Although it's been a half century since America entered the space age, the basic propulsion concepts used to push Explorer I into space will be the same type of propulsion that the nation will use to begin the next half century of space exploration.

It was January 31, 1958 when a Redstone-Jupiter C rocket developed in Huntsville, Ala., lifted the 30-pound artificial satellite into space.

Clark Hawk, director of the Propulsion Research Center at The University of Alabama in Huntsville (UAHuntsville) has seen most of the advances that have taken place in rocket propulsion. He has spent 50 years conducting research in the field.


Sometimes scientists won't understand it even after they see it, but at least they'll believe it despite its improbability. Such is the case with bats, the bumblebee and the hummingbird, which according to classic wing theory should not be able to fly. Yet they seem to have forgotten to read that textbook.

In 1995, bumblebee flight got its answer. This week, the aerodynamics of a hovering bat species has been revealed. Its flight was studied in the wind tunnel laboratory of Lund University.

The wind tunnel at Lund University is specially crafted for research on bird flight. Birds fly “at the spot” against a headwind, allowing detailed investigation of wing movements using high speed video cameras.

NASA's Aeronautics Research Mission Directorate has amended its NASA Research Announcement to solicit additional research proposals. The Research Opportunities in Aeronautics 2007 has been amended to include new topics in support of the Subsonic Rotary Wing Project.

Lt. Col. James "Flipper" Kromberg of the U.S. Air Force became the first military service pilot to evaluate the F-35 Lightning II, taking the aircraft through a series of maneuvers Wednesday on its 26th flight.

Kromberg took off from Lockheed Martin's Fort Worth plant at 11:54 a.m. CST, flew the plane to 6,000 feet and checked handling qualities at 15-degrees angle of attack. He then climbed to 10,000 and 12,000 feet assessing the up-and-away flight-control response. Kromberg also tested the F-35's engine performance and formation-flying characteristics.

"The aircraft flew very well, exceeding my expectations," Kromberg said. "I was surprised by the amount of power on the takeoff roll. And the handling, particularly with the gear up, was phenomenal.

Scientific and Technical Aerospace Reports (STAR) is an online publication listing citations and abstracts of NASA and worldwide aerospace-related research. Updated biweekly, STAR highlights the most recent additions to the NASA scientific and technical information knowledge base.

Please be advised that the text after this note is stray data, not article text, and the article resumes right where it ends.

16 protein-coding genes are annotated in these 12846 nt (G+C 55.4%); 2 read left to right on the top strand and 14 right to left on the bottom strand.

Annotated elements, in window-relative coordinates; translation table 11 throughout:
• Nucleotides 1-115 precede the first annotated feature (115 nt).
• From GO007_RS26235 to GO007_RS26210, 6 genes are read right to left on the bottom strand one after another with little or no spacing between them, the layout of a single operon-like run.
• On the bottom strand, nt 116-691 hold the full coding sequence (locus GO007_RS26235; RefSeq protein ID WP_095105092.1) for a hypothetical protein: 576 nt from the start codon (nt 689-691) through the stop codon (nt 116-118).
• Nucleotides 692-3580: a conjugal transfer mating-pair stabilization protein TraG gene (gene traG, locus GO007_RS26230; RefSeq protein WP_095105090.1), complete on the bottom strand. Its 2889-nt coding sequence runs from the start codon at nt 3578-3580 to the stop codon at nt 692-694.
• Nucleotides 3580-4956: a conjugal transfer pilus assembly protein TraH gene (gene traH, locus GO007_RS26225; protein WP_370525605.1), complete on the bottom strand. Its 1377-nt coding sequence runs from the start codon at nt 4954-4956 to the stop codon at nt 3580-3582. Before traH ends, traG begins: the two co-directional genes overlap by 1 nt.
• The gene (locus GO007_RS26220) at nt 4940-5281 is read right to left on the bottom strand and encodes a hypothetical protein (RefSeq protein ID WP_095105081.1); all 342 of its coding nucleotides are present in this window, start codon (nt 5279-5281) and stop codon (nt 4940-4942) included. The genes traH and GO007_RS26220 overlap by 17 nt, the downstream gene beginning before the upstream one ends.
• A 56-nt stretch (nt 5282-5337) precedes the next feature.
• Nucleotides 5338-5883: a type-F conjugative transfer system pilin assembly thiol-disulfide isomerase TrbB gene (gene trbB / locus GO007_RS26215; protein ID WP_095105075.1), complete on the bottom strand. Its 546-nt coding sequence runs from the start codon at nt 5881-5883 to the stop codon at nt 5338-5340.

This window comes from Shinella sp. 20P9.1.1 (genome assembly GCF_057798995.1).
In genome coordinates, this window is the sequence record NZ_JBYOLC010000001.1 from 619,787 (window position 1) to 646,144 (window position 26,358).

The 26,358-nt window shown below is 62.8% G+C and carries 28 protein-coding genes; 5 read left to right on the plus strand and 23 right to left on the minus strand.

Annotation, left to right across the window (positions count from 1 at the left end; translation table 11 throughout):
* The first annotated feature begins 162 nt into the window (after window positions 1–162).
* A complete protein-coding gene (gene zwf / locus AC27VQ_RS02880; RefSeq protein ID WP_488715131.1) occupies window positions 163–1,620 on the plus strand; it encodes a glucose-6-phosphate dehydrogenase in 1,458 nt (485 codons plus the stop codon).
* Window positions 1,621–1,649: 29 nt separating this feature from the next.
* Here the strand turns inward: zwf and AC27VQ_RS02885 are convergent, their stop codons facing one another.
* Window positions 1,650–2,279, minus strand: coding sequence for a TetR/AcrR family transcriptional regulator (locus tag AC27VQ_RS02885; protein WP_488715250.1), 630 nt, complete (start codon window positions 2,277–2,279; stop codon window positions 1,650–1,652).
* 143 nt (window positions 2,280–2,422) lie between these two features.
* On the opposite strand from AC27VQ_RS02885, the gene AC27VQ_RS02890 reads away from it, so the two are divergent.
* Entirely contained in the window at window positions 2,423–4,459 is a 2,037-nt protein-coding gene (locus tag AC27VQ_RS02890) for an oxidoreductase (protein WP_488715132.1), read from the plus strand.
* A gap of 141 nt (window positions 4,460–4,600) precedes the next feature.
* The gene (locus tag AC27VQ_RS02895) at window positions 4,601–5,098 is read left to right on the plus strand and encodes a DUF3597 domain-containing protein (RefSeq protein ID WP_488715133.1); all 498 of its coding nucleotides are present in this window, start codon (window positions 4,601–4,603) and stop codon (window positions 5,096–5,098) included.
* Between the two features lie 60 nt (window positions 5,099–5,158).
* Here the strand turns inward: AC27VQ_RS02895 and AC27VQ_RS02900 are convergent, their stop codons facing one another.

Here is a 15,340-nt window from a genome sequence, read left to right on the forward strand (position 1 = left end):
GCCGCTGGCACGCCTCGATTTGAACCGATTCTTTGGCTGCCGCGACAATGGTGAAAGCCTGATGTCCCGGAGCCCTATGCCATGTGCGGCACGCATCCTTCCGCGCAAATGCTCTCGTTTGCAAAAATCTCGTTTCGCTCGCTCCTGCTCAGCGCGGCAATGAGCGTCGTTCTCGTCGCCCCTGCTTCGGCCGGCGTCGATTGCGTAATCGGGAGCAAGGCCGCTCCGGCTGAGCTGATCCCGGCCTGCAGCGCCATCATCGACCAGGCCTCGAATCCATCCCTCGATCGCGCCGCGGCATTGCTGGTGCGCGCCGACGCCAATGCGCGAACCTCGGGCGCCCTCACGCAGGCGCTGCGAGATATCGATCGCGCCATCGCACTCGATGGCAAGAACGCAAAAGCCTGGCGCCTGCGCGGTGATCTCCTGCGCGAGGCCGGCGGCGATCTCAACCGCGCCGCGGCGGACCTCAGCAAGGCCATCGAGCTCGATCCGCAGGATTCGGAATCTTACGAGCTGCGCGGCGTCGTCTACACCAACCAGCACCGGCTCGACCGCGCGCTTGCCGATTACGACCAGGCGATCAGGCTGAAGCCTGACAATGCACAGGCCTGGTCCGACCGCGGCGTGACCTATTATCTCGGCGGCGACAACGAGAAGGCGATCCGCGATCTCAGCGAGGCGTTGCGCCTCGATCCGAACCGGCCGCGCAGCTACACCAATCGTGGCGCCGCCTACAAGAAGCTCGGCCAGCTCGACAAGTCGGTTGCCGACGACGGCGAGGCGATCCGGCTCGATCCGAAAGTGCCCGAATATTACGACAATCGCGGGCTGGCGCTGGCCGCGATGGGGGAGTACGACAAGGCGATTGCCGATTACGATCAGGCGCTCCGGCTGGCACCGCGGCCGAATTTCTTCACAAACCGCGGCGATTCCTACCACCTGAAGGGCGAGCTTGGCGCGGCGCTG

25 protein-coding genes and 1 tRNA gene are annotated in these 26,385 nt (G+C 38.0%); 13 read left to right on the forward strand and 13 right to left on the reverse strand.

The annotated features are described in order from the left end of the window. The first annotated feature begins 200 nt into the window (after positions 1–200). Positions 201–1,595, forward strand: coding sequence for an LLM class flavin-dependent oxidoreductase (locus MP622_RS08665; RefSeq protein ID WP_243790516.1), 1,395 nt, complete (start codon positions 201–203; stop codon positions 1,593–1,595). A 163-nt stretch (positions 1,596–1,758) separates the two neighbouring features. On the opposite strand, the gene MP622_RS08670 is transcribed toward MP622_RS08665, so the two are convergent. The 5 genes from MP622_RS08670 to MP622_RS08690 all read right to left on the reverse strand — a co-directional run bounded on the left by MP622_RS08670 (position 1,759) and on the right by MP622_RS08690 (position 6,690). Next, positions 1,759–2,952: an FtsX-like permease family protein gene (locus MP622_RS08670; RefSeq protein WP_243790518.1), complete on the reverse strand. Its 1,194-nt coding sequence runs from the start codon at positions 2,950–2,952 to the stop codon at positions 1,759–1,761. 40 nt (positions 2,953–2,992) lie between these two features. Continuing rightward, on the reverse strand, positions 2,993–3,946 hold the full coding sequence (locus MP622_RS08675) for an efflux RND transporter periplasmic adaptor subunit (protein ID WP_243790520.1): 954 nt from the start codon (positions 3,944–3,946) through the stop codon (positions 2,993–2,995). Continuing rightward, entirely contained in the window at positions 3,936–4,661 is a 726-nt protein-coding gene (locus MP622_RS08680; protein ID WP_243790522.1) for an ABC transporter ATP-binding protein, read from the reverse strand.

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We've been waiting for a good personal jet pack system since seeing Sean Connery strap on that Bell-Textron thing in the opening sequence of Thunderball.

Thunderbolt Aerosystems founder Carmelo "Nino" Amarena must have seen that movie too because when he decided to try and shorten the grueling commute to his Bay Area office, he came up with what he says is a practical and economical personal air vehicle - one that won't blow up on your back like those hydrogen peroxide-powered prototypes of the early 1960s.

Don't get too excited just yet if you're a big guy. While the new version can stay aloft for up to 75 seconds, a 300% increase over what other systems offer, and go 65 MPH, it's limited to a 160 lb. man and a laptop. See it in action here:

The above address is a post on Science Daily about an antimatter cloud. This should be of interest to the hard core science types and SiFi fans like myself.

The post describes an antimatter cloud that surrounds the galactic center. This cloud is about 10,000 light-years across. The European Space Agency’s "Integral" satellite has provided clues to the possible origin of this antimatter cloud. This post is well worth reading.

Cameras and sensors that will look for the presence of water on the moon have completed validation tests and been shipped to the manufacturer of NASA's Lunar Crater Observation and Sensing Satellite.

The science instruments for the satellite, which is known as LCROSS, departed NASA's Ames Research Center in Moffett Field Calif., for the Northrop Grumman Corporation's facility in Redondo Beach, Calif. to be integrated with the spacecraft. A video file is available on NASA Television. LCROSS is scheduled to launch with the Lunar Reconnaissance Orbiter aboard an Atlas V rocket from Cape Canaveral, Fla., by the end of 2008.

The Japan Maritime Self-Defense Force successfully flight
tested its first Raytheon-built Standard Missile-3. The
SM-3 Block IA missile engaged and destroyed a medium-range ballistic missile target more than 60 miles above the Pacific Ocean.

Personnel at the U.S. Navy's Pacific Missile Range Facility on Kauai launched the ballistic missile target while the crew of the Japanese destroyer JS KONGO (DDG-173) fired the intercepting missile.

XCOR Aerospace, Inc. announced today that it has successfully completed its first series of tests on a new 56-pound thrust rocket engine. The engine, designated XR-3E17, is a direct
descendent of the company's XR-2P1 "Tea Cart" engine developed in 2000.

Although it weighs just half as much as its predecessor, the new engine has nearly four times the thrust of the 15lb thrust original. The regeneratively cooled engine, developed using private investor funding, is made of copper with a lightweight aluminum cooling jacket.

The XCOR XR-3E17 56lb-thrust rocket engine is shown here with a 6-inch rule for scale.
It weighs half as much and produces four times as much thrust as its predecessor.